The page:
In Tribute: ‘Gosia’ Koscielak-Krolikowska was a celebrated global artist and passionate Wilmette volunteer
A native of Poland, Margaret Koscielak-Krolikowska found a second home in Wilmette and both she and the community enjoyed the benefits.
“Gosia,” as she was affectionately called by family and friends, died in October 2021 at the age of 58 after a brief battle with cancer.
Since moving to Wilmette in 1996 with her husband, Jerzy, and daughter, Maya, Gosia was an active member of the community as a business owner and civic participant with TedxWilmette, Wilmette Woman’s Club and Wilmette-Kenilworth Chamber of Commerce.
“She loved Wilmette,” her daughter Maya Krolikowski said. “For her it was a really welcoming place. … People in Wilmette are warm and great and that’s why she stayed here for 20 or so years. She really loved it and felt at home here.”
Gosia was an artist who received two master’s degrees from the Academy of Fine Arts in Wroclaw, Poland. In 1992, she received a Fullbright scholarship to the School of the Art Institute in Chicago, where she earned another master’s degree (new media).
A mixed-medium artist, Gosia displayed her work in exhibitions across Europe and the United States, including in her own gallery space in the Bucktown neighborhood in Chicago. She collaborated with local artistic communities in Hyde Park and other areas in the city, Krolikowski said.
“She was very passionate about connecting global cultures and Polish-European culture. One of her big missions was connecting cultures,” Krolikowski said. “She was very proud of her work and very passionate.”
European culture remained important to Gosia in her day-to-day-life as well, her daughter said. It is a one of the many reasons she enjoyed living in Wilmette.
“Wilmette, compared to other suburbs, had a European feel with the cobblestone streets and people,” Krolikowski said. “For someone with European heritage, she loved the feel of Wilmette.”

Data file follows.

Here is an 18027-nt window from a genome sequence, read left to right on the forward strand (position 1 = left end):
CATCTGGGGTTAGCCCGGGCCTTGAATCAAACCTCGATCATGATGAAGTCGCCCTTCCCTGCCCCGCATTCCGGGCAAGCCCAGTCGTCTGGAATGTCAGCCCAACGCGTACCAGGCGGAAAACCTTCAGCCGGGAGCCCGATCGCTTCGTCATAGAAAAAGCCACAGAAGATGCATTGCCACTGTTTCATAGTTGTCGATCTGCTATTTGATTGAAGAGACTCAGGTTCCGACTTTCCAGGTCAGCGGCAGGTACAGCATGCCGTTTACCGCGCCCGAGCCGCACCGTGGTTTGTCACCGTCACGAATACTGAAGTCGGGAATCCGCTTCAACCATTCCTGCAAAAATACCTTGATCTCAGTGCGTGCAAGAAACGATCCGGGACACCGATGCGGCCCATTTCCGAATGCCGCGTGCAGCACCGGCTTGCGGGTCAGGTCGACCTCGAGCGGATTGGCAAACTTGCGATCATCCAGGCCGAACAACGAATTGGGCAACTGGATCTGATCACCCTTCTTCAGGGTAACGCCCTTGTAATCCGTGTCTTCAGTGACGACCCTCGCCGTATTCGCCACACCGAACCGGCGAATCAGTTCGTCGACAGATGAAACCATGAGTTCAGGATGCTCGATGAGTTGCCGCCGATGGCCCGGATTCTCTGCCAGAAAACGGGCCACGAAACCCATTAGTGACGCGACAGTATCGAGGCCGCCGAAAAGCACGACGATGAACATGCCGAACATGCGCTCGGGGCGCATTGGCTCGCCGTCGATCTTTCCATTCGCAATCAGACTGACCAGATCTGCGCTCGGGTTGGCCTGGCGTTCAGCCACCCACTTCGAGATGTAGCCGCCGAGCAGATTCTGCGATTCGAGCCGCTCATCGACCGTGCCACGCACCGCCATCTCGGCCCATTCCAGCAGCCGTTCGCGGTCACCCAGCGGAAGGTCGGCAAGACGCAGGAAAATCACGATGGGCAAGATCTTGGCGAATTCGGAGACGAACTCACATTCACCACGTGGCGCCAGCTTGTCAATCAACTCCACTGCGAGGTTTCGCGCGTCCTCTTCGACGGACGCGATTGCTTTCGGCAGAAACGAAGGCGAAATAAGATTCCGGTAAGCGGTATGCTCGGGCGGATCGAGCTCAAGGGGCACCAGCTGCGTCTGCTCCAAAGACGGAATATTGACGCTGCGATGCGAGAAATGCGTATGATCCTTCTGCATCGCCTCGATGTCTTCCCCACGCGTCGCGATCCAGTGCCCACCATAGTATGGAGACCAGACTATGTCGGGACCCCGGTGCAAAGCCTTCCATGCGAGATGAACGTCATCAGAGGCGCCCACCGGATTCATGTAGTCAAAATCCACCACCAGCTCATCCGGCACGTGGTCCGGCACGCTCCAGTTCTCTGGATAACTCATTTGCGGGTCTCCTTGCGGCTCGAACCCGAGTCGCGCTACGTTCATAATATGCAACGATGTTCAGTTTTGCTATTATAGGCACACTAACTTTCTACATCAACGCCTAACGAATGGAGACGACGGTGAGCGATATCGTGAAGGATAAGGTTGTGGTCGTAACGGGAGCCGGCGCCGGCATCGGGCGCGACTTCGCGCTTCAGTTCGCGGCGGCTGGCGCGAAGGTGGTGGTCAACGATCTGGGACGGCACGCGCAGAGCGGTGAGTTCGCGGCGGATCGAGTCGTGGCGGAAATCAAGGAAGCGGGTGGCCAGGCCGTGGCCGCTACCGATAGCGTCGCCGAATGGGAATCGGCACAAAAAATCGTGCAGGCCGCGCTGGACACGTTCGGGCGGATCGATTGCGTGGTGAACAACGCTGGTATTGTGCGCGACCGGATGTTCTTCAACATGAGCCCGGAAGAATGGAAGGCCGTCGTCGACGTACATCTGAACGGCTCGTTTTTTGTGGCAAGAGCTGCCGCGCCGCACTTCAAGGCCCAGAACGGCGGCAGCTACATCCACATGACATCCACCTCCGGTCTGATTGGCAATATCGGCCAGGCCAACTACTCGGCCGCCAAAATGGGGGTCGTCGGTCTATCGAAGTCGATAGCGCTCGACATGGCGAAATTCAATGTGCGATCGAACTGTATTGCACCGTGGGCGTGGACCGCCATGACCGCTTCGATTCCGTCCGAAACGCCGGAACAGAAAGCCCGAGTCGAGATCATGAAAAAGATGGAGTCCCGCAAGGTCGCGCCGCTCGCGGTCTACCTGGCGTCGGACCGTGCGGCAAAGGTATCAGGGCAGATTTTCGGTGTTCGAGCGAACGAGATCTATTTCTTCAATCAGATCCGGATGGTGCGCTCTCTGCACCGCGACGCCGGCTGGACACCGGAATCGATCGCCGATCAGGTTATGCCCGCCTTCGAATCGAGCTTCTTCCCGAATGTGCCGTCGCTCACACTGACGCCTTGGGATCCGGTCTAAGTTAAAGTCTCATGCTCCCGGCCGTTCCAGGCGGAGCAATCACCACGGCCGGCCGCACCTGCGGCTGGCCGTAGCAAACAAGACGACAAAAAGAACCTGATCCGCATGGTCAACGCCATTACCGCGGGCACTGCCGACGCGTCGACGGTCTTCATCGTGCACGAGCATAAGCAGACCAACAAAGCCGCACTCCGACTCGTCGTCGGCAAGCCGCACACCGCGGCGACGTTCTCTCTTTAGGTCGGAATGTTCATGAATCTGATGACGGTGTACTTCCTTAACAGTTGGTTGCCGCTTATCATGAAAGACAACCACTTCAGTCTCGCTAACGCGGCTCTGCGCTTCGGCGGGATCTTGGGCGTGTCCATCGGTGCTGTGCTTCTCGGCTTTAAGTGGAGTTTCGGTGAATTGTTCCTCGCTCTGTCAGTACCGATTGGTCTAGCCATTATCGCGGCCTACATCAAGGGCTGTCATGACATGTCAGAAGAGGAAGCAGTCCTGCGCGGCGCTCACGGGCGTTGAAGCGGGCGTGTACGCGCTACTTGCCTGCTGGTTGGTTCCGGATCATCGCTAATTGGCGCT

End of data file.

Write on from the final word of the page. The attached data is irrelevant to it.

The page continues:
Gosia shifted her professional track to interior design around 2008, opening MEK Design Studio. A lighting expert, Gosia found a niche in retail design for grocery stores, such as Butera Market and Brookhaven Marketplace.
In her free time, Gosia was a guest lecturer at Northwestern University and the University of Illinois at Chicago, as well as a valued community member.
In 2019, she was an organizer for the local Tedx WilmetteWomen, a lecture series based on the global Ted Talks programs that center thought-provoking topics. Program board member Heather Hehman called Gosia a “generous volunteer” who for the event “made a beautiful light installation” that featured Lake Michigan.
“It was a clever and artistic way to add drama to our stage,” Hehman wrote in an email. “And it was a labor of love for her — she spent many creative hours bringing the idea to life. She really wanted to creatively show that this was a Midwest event.”
Gosia is also remembered as a history buff, music fan, philosophy lover, respectful neighbor, and an “incredible” and strong mother, Krolikowski said.
Krolikowski has fond memories of family trips to the Field Museum and Art Institute and lessons of appreciating your roots and all of humanity.
“She was so compassionate … and always very supportive,” Krolikowski said of her mother. “She was always teaching me to be strong, be brave. She was very opinionated and happy to share that opinion … and was not aggressive by any means.”
Margaret “Gosia” Koscielak-Krolikowska was put to rest and welcomed into the catacombs in the Powazki Cemetery in Warsaw, Poland.
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Joe Coughlin is a co-founder and the editor in chief of The Record. He leads investigative reporting and reports on anything else needed. Joe has been recognized for his investigative reporting and sports reporting, feature writing and photojournalism. Follow Joe on Twitter @joec2319